19. Anon-- Thanks for the compliment. You are discussing the difference between what is factual and what is true. A very good explanation is made by Stephen Colbert in his video about "truthiness."
    As for what Simon means here, I can see how the thought "Some say 'a lie is just a lie'/ but I say 'the cross is in the ballpark.'" could be taken the way you suggest. Like they say, "When the legend becomes fact, print the legend."

  20. I've always read "the cross is in the ballpark" to be saying that morality is a ballpark figure. It follows the line "Some people say a lie is a lie is a lie, but I say why, why deny the obvious child."

    The theme of the song is the fear of aging and leaving behind the unlimited promises of youth. Life becomes bounded (in the ballpark, the room is a cage, etc.), and possibilities are limited.

    At the same time, you realize as you age that the things you once thought clear, correct, right or moral become more complicated as you see the world and the actions of people with more clarity and compassion.

  21. breuddwydiol-- It is true that morality can be seen either as absolute or conditional. I would like to read through the lyrics again with the idea that it is about aging; it's a valuable construct to consider! (and a topic Simon deal with regularly). I wonder whether this song agrees with the Dylan observation, "I was so much older then/ I'm younger than that now," which I always read as becoming less certain of moral absolutes with age.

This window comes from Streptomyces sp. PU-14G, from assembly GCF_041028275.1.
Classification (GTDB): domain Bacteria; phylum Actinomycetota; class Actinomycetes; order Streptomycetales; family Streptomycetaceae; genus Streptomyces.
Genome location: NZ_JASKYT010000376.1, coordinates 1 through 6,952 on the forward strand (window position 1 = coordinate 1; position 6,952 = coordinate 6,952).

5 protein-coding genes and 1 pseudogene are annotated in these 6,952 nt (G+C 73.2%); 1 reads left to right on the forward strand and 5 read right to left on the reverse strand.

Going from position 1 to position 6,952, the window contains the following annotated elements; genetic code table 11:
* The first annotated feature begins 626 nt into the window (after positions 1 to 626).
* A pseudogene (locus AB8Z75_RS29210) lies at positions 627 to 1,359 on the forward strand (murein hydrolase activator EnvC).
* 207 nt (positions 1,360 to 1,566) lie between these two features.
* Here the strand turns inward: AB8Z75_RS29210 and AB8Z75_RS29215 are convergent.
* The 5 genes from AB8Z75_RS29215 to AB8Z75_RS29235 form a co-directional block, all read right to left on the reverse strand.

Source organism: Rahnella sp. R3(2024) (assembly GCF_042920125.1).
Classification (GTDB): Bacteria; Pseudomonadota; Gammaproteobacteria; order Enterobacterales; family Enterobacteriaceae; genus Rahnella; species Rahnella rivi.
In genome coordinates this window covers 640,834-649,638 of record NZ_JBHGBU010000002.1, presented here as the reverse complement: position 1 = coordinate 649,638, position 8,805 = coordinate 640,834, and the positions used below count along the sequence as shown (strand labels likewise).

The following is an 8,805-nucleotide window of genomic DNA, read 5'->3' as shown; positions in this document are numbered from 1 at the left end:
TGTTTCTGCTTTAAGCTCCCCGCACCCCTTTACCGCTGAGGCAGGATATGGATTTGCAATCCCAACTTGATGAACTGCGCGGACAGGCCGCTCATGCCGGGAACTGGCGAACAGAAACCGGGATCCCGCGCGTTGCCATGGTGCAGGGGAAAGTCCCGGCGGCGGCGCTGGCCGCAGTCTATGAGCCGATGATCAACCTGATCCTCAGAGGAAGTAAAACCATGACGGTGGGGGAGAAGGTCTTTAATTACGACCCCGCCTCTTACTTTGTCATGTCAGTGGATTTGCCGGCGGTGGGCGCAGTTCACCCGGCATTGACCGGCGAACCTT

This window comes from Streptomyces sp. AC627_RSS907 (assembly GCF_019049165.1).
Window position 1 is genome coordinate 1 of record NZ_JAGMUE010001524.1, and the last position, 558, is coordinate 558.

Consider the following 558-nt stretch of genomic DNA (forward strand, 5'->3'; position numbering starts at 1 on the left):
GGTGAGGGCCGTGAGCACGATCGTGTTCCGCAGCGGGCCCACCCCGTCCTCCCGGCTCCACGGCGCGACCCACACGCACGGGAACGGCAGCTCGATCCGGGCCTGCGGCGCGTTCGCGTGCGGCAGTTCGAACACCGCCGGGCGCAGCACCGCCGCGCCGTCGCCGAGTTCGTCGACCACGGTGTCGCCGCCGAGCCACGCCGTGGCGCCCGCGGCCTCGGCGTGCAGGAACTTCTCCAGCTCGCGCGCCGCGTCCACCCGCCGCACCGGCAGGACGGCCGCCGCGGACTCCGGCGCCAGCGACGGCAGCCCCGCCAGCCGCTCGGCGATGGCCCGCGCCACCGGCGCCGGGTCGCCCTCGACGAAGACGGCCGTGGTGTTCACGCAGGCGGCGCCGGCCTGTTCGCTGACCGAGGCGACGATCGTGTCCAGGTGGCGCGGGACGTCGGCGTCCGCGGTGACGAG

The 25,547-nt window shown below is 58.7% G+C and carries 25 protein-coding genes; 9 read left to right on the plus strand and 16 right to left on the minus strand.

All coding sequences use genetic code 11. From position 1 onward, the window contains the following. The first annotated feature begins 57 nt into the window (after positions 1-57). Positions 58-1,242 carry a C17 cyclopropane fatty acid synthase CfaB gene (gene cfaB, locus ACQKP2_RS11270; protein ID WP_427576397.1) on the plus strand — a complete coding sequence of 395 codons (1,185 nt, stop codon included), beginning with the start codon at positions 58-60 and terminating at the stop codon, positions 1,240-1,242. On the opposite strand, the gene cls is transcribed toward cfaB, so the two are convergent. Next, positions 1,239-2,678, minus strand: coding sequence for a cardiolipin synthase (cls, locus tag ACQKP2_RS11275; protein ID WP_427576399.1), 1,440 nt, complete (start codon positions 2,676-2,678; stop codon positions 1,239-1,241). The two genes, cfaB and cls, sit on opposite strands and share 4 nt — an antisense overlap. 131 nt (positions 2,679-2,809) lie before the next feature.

22. I interpret it slightly different.
    The first form part of the song is the father who’s had a care free life.
    The third form part of the song is the son who hasn’t.
    Their conclusions, though, are both the same. Sonny’s is only more bitter.

    A lie is just a lie, the sky is just the sky, a house is just a house: these are examples of simplistic thought. It can lead to a child is just a child.
    Why deny the obvious child?
    Considering the father lived a carefree life and mistakenly thinks Sonny’s life is getting sunnier and sunnier, one also notices that the cross in the ballpark is before having a kid.

    The father reflects on the light and how it changes the room when day comes.
    The son reflects on everyone’s misery as he leaves his interior walls (which means there are exterior walls: a geriatric home, a prison, etc.).

    Perhaps a cross in the ballpark with his father would have made a difference.


  23. Shaviximir/Mark-- Thanks for your comment. Yes, it is, um, "obvious" that the father and son have had different lives, and different interpretations of, and reactions to, those lives. I don't know that it is implied that a child is just a child, though.

  24. Another Paul, this song has puzzled me more than any other of Paul's songs, but I have an idea which pulls the song together at the separate layers of meaning, including societal. In your analysis of Kodoachrome, you mention "Obvious lies" in literature and when I searched "Obvious lies" on Google, I discovered(by coincidence?) a text by Steve Biko in which he used the phrase of "Obvious lies" in explaining how South Africa had come to apartheid. Paul been to South Africa in just the previous years (coincidence?). Obvious lies takes on a signification meaning beyond the isolated two words, more like an idiom. Now, what if the song is about obvious lies, but Paul adapts obvious lies to "Obvious child" to tie the personal biographical level of meaning to the societal? So a "child is just a child" means society is also our child, we have responsibility for creating it. Why do we create an unsatisfactory world despite "the cross is in the ballpark", making a better world is doable?

  25. David-- Thanks for putting me in the ranks of Biko and Simon himself! While I am not sure I follow your logic, I cannot argue with your conclusion (and I think both Simon and Biko would as well)-- if we can make a better world, why don't we?